All formulations were used within four hours of preparation and were assumed to be stable for this period. Analysis for concentration, homogeneity and stability of the test item formulations is not a requirement of the test guidelines and was, therefore, not determined. This is an exception with regard to GLP and has been reflected in the GLP compliance statement.

Test for Mutagenicity: Experiment 1 - Plate Incorporation Method:
Without Metabolic Activation:
0.1 mL of the appropriate concentration of test item, solvent vehicle or appropriate positive control was added to 2 mL of molten, trace amino-acid supplemented media containing 0.1 mL of one of the bacterial strain cultures and 0.5 mL of phosphate buffer. These were then mixed and overlayed onto a Vogel-Bonner agar plate. Negative (untreated) controls were also performed on the same day as the mutation test. Each concentration of the test item, appropriate positive, vehicle and negative controls, and each bacterial strain, was assayed using triplicate plates.

With Metabolic Activation:
The procedure was the same as described previously except that following the addition of the test item formulation and bacterial culture, 0.5 mL of S9-mix was added to the molten, trace amino-acid supplemented media instead of phosphate buffer.

Incubation and Scoring:
All of the plates were incubated at 37 ± 3 °C for approximately 48 hours and scored for the presence of revertant colonies using an automated colony counting system. The plates were viewed microscopically for evidence of thinning (toxicity). Several manual counts were required due to revertant colonies spreading slightly, thus distorting the actual plate count.

Test for Mutagenicity: Experiment 2 – Pre-Incubation Method:
As Experiment 1 was deemed negative, Experiment 2 was performed using the pre-incubation method in the presence and absence of metabolic activation.

Without Metabolic Activation:
0.1 mL of the appropriate bacterial strain culture, 0.5 mL of phosphate buffer and 0.1 mL of the test item formulation, solvent vehicle or 0.1 mL of appropriate positive control were incubated at 37 ± 3 °C for 20 minutes (with shaking) prior to addition of 2 mL of molten, trace amino-acid supplemented media and subsequent plating onto Vogel-Bonner plates. Negative (untreated) controls were also performed on the same day as the mutation test employing the plate incorporation method. All testing for this experiment was performed in triplicate.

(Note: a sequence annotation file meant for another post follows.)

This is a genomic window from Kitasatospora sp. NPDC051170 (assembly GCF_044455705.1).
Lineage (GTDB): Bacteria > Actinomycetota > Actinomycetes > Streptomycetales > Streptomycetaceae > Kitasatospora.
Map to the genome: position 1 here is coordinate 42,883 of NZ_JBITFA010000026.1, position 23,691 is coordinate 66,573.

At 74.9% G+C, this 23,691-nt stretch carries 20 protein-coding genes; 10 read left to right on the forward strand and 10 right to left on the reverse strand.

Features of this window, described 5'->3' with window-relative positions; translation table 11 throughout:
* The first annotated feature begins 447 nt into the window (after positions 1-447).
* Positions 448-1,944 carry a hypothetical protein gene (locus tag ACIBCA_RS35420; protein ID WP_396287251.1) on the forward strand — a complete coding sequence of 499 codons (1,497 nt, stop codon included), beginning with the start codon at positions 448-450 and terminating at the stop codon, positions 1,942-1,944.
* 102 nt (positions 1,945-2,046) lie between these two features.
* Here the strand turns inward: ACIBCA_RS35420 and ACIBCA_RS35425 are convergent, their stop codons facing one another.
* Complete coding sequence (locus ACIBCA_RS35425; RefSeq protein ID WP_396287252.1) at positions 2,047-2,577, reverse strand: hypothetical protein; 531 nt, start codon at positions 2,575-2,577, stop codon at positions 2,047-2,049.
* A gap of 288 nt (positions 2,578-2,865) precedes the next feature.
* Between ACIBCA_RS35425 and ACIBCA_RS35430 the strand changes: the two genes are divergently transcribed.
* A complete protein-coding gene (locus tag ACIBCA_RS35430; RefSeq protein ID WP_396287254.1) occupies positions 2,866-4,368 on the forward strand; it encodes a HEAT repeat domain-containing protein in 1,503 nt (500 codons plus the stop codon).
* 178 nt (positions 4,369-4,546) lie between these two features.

With Metabolic Activation:
The procedure was the same as described previously except that following the addition of the test item formulation and bacterial strain culture, 0.5 mL of S9-mix was added to the tube instead of phosphate buffer, prior to incubation at 37 ± 3 °C for 20 minutes (with shaking) and addition of molten, trace amino-acid supplemented media. All testing for this experiment was performed in triplicate.

Incubation and Scoring:
All of the plates were incubated at 37 ± 3 °C for approximately 48 hours and scored for the presence of revertant colonies using an automated colony counting system. The plates were viewed microscopically for evidence of thinning (toxicity).

Acceptability Criteria:
The reverse mutation assay may be considered valid if the following criteria are met:
- All bacterial strains must have demonstrated the required characteristics as determined by their respective strain checks according to Ames et al., (1975), Maron and Ames (1983) and Mortelmans and Zeiger (2000).

- All tester strain cultures should exhibit a characteristic number of spontaneous revertants per plate in the vehicle and untreated controls (negative controls). Acceptable ranges are presented as follows:
TA1535 7 to 40
TA100 60 to 200
TA1537 2 to 30
TA98 8 to 60
WP2uvrA 10 to 60

- All tester strain cultures should be in the range of 0.9 to 9 x 10^9 bacteria per mL.
- Diagnostic mutagens (positive control chemicals) must be included to demonstrate both the intrinsic sensitivity of the tester strains to mutagen exposure and the integrity of the S9-mix. All of the positive control chemicals used in the study should induce marked increases in the frequency of revertant colonies, which are at least the minimum positive control value over the previous two years, both with or without metabolic activation.

- There should be a minimum of four non-toxic test item dose levels.

- There should be no evidence of excessive contamination.
Evaluation criteria:
There are several criteria for determining a positive result. Any, one, or all of the following can be used to determine the overall result of the study: